ANCAP conducts a range of tests that mimic the most common types of road accidents.
There are five major tests used to assess the safety of a vehicle during a car crash. These tests are: Frontal offset test, Side Impact test, Pedestrian Test, Pole test and Whiplash test.
Frontal Offset test:
The frontal offset test simulates a crash of two cars of identical mass and travelling at the same speed.This allows information to be gathered on the car’s durability, shock absorption and overall protection of the driver and passengers when this type of accident occurs. Newton’s first law relates to the frontal offset test as unbalanced external forces act on the cars upon impact, leading to both cars decelerating and coming to a resting state.
Side Impact and Pole test:
The purpose of the side impact test is to simulate two cars colliding at a 90 degree angle. This allows better understanding of how individual cars react to impact from the side and how much it affects the driver. When the trolley is run into the side of the car, the effect associates with newton’s third law as the two objects exerts opposing forces upon each other, causing the aluminium face of the trolley and the cars side to become crushed. The side impact and pole test are designed to gather side impact data: impacts on the spine, ribs, internal organs and chest compression. Depending on the vehicle’s durability and protection, this can result in serious injury for individuals inside the car, hence why these tests is important in providing statistics for driver safety.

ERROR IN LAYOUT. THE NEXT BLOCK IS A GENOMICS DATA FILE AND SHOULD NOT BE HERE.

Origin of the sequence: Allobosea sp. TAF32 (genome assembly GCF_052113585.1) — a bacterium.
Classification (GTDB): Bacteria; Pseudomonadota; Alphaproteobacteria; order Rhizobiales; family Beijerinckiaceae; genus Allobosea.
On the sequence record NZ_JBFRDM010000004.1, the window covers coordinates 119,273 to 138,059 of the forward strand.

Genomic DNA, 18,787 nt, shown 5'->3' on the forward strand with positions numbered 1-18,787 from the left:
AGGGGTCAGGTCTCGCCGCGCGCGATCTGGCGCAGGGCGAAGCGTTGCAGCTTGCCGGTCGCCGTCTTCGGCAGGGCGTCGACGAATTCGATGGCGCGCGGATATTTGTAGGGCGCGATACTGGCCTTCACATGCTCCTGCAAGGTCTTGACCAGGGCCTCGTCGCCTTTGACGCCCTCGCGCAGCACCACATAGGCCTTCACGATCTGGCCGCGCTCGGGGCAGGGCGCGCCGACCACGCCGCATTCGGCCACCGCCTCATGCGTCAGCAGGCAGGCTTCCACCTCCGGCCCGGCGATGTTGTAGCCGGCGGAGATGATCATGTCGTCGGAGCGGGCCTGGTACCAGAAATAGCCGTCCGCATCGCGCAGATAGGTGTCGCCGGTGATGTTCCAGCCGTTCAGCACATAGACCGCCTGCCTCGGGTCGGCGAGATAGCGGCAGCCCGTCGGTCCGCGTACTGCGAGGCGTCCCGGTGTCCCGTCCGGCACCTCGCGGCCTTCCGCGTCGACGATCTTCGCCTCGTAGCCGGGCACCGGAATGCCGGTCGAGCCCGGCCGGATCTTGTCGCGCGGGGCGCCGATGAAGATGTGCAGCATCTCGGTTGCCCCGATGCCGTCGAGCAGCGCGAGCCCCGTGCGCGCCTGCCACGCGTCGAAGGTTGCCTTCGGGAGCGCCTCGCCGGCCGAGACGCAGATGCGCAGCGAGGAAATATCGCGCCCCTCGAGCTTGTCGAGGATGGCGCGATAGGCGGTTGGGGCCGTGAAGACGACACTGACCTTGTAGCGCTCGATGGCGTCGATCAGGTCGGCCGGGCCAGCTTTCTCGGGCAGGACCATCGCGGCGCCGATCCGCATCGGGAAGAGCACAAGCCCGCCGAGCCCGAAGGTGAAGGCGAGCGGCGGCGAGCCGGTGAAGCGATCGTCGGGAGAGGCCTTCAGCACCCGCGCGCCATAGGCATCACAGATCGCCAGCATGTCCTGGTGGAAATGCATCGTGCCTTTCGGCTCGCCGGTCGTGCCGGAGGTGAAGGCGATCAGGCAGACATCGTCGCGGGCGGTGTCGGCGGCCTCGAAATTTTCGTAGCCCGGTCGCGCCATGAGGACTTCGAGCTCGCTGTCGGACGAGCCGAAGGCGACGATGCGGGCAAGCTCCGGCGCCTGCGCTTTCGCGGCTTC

The pedestrian test is extremely important when analysing the level of danger to the driver and the pedestrian when they collide. This test simulates a crash when a pedestrian is hit by an oncoming vehicle. This test uses a headform and upper/lower leg forms to simulate the body parts. The headform measures impact deceleration, which allows the severity of the impact to be calculated. The upper legform also measures impact severity as well as risk of fracture to the femur and pelvis. When the full leg is used, the risk of ligament damage and fractures are measured.
The whiplash test is designed for rear impact data gathering. The rear impact dummy has simulated spine vertebrae, which is used to detect the head and body’s motion during the crash. This test links to newton’s first law as the vehicles are both travelling in a somewhat uniform motion before the crash occurs. The impact of the car crash is the external force that stops the cars and changes their course.
In a collision between two objects, both sides experience forces of equal magnitude but opposing direction. The driver in the back vehicle will feel a force “rebounding” back to them, which is equal to the force they hit the front vehicle with, but in the opposite direction. Drivers and passengers of both cars will move towards the point of impact due to the equal and opposite forces as stated by Newton’s third law.